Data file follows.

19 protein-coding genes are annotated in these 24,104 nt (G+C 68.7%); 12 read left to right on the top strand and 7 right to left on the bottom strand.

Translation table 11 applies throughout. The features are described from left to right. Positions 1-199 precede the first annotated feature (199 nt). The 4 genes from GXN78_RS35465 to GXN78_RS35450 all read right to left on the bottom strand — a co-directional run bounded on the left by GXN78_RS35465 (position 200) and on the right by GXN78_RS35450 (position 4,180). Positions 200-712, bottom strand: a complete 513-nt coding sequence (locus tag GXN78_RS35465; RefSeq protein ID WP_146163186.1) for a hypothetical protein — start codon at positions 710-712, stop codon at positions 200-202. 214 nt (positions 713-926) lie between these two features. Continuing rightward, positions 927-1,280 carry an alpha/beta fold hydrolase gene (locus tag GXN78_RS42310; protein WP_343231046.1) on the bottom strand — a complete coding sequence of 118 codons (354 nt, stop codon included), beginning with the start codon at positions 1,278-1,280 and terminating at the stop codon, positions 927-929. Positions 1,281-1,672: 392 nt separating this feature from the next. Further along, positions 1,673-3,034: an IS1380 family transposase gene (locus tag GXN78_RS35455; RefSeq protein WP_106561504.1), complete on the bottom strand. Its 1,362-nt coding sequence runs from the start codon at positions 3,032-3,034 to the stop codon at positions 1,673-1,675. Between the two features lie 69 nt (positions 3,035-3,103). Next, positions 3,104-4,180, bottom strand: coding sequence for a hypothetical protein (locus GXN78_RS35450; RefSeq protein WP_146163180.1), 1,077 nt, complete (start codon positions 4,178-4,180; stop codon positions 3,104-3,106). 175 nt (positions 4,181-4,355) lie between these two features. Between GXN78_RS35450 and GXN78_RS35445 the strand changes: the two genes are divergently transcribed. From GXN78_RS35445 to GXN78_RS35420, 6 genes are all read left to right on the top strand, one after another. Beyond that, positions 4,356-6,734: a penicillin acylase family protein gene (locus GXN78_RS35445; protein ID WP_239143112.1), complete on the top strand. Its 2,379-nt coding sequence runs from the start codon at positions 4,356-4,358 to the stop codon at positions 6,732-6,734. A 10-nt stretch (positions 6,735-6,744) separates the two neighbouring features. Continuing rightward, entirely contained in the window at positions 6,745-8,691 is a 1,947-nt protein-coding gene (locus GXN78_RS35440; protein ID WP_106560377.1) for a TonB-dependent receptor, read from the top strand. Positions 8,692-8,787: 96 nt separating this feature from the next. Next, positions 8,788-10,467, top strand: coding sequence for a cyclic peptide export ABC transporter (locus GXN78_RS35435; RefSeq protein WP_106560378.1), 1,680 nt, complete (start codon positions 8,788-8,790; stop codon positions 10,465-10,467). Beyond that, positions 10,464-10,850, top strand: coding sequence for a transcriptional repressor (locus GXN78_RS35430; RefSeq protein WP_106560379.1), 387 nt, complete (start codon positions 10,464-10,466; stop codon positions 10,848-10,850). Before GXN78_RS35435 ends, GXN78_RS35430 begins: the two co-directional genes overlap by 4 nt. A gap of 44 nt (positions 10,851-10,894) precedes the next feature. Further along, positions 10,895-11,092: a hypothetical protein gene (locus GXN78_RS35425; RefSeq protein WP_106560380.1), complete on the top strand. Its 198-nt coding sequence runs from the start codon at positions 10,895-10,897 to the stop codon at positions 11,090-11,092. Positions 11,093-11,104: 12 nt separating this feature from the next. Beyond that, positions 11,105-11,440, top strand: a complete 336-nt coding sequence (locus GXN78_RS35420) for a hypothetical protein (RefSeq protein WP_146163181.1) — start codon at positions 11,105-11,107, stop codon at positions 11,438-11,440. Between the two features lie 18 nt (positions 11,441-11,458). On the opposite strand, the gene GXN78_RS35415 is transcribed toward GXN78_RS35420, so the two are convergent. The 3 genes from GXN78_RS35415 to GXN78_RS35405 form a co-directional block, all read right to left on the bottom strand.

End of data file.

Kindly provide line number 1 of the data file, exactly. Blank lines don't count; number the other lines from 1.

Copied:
19 protein-coding genes are annotated in these 24,104 nt (G+C 68.7%); 12 read left to right on the top strand and 7 right to left on the bottom strand.